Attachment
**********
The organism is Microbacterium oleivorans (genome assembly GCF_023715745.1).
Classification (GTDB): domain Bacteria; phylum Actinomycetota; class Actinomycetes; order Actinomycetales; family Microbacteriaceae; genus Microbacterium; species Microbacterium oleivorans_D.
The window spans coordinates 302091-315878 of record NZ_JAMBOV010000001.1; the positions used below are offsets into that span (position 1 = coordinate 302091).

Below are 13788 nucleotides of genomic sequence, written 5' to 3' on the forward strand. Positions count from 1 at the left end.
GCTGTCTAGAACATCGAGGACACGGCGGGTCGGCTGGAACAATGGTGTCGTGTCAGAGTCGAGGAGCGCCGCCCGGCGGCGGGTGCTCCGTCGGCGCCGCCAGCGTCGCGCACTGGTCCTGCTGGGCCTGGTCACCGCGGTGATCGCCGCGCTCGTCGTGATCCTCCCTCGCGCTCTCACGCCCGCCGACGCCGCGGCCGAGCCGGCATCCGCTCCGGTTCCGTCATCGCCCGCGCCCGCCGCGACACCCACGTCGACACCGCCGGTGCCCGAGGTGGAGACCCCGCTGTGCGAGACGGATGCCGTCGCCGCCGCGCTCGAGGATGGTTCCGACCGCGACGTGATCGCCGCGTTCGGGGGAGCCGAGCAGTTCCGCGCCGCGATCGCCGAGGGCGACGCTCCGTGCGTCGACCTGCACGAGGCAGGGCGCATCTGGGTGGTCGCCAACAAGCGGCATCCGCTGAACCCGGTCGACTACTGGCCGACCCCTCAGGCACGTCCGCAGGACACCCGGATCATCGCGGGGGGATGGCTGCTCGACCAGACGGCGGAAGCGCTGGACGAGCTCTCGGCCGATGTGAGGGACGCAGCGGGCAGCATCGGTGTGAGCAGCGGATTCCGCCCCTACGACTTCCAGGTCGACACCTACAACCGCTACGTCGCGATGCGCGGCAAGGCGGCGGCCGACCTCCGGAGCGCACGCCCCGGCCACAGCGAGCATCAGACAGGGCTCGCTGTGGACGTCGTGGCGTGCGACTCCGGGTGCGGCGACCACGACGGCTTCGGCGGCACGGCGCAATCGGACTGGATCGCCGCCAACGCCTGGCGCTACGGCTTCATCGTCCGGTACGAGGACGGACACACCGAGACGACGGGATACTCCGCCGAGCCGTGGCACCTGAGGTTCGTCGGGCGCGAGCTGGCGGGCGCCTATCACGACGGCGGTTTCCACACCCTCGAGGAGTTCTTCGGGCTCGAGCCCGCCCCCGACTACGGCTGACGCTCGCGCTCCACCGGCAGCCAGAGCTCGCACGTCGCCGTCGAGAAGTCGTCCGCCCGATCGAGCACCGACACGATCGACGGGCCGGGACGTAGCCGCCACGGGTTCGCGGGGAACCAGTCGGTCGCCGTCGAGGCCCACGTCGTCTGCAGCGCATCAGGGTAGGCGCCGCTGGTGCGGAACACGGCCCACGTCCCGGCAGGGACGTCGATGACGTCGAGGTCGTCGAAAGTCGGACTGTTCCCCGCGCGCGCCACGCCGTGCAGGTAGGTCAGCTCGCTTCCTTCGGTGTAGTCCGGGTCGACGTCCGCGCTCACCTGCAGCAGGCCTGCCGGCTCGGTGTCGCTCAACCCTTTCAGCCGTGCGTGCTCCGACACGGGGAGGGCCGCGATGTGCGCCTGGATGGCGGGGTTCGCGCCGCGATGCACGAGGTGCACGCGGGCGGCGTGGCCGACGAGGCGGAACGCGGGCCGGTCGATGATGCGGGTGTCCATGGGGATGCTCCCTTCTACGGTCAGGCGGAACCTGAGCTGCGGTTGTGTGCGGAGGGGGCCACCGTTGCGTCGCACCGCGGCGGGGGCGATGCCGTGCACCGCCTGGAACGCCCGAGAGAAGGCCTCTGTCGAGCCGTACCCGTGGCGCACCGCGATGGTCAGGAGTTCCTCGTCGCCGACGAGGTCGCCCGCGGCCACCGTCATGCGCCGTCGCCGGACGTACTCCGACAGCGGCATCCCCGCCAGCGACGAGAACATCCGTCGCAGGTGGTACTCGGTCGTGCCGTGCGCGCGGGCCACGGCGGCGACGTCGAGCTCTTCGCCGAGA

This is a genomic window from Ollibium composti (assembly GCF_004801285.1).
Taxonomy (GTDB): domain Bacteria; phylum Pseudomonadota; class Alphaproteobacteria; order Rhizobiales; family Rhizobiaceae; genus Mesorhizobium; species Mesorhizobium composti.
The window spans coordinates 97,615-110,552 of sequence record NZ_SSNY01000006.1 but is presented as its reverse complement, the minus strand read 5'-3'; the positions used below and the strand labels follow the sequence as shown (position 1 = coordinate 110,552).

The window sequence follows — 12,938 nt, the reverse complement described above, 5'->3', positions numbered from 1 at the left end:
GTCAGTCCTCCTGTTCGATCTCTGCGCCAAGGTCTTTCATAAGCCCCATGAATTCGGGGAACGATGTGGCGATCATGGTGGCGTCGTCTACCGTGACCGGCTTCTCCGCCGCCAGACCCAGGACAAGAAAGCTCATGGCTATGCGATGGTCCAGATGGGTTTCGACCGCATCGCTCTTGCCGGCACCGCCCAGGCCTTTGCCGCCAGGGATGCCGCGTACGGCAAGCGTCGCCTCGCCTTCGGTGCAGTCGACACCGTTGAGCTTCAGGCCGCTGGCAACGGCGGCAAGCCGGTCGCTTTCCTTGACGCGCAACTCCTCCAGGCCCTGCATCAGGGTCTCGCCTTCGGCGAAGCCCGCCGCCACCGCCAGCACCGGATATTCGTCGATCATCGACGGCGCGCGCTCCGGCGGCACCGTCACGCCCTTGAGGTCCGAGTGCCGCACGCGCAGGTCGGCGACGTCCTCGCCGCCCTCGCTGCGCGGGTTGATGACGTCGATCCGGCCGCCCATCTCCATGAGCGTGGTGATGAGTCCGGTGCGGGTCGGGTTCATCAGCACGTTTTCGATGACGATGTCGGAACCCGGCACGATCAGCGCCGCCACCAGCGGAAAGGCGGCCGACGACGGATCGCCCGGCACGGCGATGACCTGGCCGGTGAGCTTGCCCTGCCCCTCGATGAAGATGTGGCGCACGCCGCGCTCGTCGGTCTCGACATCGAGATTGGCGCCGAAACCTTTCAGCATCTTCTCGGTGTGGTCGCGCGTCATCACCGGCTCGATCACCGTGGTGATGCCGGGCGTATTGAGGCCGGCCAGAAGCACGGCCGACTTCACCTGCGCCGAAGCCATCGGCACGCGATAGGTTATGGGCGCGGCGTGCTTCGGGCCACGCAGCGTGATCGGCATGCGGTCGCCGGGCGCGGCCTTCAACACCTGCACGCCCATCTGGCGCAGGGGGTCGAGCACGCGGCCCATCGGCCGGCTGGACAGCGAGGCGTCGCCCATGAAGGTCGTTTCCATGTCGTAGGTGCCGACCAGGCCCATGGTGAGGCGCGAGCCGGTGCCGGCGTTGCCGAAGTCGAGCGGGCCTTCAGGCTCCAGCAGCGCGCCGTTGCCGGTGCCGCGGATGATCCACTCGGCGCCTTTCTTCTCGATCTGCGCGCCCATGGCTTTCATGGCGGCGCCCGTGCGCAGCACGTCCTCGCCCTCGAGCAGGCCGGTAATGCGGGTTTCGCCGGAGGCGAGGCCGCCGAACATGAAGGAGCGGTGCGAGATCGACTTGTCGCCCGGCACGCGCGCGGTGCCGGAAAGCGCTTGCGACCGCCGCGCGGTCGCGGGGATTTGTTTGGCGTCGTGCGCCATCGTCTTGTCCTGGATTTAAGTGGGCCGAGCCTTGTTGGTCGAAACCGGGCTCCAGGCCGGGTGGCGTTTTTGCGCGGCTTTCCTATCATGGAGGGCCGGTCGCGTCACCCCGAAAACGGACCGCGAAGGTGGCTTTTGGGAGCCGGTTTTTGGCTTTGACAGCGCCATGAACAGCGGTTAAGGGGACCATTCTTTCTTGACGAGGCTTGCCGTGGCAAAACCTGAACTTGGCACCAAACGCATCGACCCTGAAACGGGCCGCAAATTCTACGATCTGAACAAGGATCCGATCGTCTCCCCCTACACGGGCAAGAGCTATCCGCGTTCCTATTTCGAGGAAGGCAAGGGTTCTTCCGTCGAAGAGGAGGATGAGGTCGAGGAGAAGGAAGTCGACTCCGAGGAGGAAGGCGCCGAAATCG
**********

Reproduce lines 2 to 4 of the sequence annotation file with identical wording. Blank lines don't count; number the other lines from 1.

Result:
Classification (GTDB): domain Bacteria; phylum Actinomycetota; class Actinomycetes; order Actinomycetales; family Microbacteriaceae; genus Microbacterium; species Microbacterium oleivorans_D.
The window spans coordinates 302091-315878 of record NZ_JAMBOV010000001.1; the positions used below are offsets into that span (position 1 = coordinate 302091).

Below are 13788 nucleotides of genomic sequence, written 5' to 3' on the forward strand. Positions count from 1 at the left end.